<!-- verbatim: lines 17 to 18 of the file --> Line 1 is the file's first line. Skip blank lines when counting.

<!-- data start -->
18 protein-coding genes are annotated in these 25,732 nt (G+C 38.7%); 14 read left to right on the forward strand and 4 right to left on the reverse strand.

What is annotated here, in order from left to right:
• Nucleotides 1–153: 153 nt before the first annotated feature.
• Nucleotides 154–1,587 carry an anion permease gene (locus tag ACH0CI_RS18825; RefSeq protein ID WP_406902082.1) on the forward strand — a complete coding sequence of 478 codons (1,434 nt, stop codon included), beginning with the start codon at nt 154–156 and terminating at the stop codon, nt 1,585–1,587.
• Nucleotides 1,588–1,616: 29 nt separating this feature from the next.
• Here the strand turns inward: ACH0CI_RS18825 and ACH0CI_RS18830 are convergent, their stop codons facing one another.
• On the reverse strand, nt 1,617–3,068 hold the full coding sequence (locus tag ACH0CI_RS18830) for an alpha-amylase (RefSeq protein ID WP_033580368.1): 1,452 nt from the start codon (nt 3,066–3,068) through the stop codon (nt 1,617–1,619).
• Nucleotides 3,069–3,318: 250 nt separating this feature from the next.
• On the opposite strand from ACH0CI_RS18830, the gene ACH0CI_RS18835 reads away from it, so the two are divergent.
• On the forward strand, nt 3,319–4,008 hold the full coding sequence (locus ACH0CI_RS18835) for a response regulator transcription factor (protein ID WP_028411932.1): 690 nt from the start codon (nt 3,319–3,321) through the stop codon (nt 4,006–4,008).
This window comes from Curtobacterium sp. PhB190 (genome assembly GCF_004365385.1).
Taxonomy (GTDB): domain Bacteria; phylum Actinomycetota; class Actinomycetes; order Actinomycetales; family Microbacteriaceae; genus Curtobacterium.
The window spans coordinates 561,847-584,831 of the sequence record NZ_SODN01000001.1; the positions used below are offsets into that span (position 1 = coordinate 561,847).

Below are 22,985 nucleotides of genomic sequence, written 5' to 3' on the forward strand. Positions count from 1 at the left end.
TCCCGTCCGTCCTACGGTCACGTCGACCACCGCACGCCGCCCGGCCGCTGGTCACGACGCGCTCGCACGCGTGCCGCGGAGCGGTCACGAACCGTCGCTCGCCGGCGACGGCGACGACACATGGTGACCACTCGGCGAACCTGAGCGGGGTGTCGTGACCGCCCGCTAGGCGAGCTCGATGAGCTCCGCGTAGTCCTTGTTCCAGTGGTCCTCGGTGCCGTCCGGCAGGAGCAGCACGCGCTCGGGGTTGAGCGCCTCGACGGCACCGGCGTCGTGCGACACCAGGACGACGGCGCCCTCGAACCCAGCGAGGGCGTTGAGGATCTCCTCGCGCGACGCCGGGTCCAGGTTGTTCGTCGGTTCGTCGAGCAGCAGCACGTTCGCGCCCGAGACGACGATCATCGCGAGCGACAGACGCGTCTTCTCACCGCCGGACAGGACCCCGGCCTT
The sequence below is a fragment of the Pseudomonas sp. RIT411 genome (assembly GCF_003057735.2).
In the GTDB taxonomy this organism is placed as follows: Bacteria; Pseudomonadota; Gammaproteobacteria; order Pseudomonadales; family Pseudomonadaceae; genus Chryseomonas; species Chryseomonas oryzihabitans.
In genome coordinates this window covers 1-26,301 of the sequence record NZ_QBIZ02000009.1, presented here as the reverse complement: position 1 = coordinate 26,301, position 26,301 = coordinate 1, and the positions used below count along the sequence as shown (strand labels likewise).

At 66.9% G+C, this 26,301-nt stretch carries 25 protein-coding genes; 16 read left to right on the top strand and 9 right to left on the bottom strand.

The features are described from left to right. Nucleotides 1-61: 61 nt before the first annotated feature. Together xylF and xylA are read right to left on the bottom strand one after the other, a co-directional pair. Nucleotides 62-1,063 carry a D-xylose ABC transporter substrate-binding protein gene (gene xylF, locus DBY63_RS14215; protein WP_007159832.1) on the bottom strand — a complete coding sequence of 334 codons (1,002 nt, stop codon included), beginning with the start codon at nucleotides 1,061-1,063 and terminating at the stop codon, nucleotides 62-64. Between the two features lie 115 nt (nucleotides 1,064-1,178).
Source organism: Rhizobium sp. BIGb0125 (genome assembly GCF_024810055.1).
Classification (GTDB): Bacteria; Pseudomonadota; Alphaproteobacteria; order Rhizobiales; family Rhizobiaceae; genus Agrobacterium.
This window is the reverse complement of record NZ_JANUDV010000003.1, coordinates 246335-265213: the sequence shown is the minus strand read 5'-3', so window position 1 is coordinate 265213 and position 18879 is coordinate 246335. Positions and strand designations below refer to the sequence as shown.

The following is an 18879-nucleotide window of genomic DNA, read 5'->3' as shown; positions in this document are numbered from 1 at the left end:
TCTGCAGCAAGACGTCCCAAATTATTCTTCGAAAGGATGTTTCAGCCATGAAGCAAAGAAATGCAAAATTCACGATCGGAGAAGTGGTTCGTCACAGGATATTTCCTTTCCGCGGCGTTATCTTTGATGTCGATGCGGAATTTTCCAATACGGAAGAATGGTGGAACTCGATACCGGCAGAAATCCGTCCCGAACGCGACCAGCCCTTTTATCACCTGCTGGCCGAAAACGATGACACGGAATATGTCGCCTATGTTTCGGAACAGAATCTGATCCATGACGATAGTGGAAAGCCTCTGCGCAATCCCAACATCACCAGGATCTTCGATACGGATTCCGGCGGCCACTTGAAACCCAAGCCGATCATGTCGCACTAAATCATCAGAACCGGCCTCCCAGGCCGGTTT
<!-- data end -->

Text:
In the GTDB taxonomy this organism is placed as follows: Bacteria; Pseudomonadota; Gammaproteobacteria; order Pseudomonadales; family Pseudomonadaceae; genus Chryseomonas; species Chryseomonas oryzihabitans.
In genome coordinates this window covers 1-26,301 of the sequence record NZ_QBIZ02000009.1, presented here as the reverse complement: position 1 = coordinate 26,301, position 26,301 = coordinate 1, and the positions used below count along the sequence as shown (strand labels likewise).